Jan. 9, 2013 — According to an article in the January issue of the ACR Bulletin, the ACR recently donated a one-of-kind film of Marie Curie receiving the ACR Gold Medal in 1931 to the Curie Museum in Paris. Famous for the discovery of polonium and radium, Curie was recognized by the ACR for her significant contributions to the field of radiology.
For 81 years the film remained in the care of the ACR archives, a testament to the College’s appreciation for Curie and her important work. But in Sept. 2012, in an effort to share this historic record, the ACR offered to donate the film to the Curie Museum in Paris.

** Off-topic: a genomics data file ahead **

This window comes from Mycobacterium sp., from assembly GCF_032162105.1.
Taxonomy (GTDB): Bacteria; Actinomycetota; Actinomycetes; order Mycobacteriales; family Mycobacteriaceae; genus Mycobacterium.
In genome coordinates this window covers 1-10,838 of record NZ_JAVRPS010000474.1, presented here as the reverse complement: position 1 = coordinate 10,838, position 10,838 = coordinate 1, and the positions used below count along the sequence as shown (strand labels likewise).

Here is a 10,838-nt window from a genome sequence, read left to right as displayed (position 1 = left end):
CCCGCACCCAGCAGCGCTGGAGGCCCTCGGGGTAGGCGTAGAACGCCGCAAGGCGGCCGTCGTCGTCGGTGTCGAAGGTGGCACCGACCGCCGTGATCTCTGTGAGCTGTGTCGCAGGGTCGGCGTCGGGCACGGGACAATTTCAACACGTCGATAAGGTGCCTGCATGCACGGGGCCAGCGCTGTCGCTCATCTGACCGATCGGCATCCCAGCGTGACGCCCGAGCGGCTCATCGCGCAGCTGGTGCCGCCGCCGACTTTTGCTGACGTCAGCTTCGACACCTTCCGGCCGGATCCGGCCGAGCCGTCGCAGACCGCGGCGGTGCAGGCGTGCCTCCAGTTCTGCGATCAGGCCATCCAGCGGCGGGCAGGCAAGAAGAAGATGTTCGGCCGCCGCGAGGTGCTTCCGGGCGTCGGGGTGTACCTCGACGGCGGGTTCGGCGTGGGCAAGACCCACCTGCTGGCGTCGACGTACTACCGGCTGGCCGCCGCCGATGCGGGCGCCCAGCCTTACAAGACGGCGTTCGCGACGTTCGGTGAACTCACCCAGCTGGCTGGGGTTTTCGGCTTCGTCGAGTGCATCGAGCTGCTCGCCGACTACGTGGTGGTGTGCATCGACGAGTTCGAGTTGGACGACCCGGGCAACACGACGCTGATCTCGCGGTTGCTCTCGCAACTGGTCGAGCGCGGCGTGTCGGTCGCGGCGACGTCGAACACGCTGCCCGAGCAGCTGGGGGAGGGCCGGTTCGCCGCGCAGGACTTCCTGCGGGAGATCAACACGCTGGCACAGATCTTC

“This rare document from July 1931 is very precious to us because it is the only film we know of in which we can hear the voice of Madam Curie. We are deeply thankful for this generous gift for our visitors to enjoy,” said Curie Museum staff.
Today the museum, now part of the prestigious cancer research center Institut Curie, educates visitors about Curie’s life and contributions to science.
“ACR Gold Medal recipients are recognized for their distinguished and extraordinary service to the ACR or the discipline of radiology. Marie Curie’s contributions to radiology were nothing short of extraordinary and the ACR is proud to help the world remember her,” said Harvey L. Neiman, chief executive officer of the ACR.
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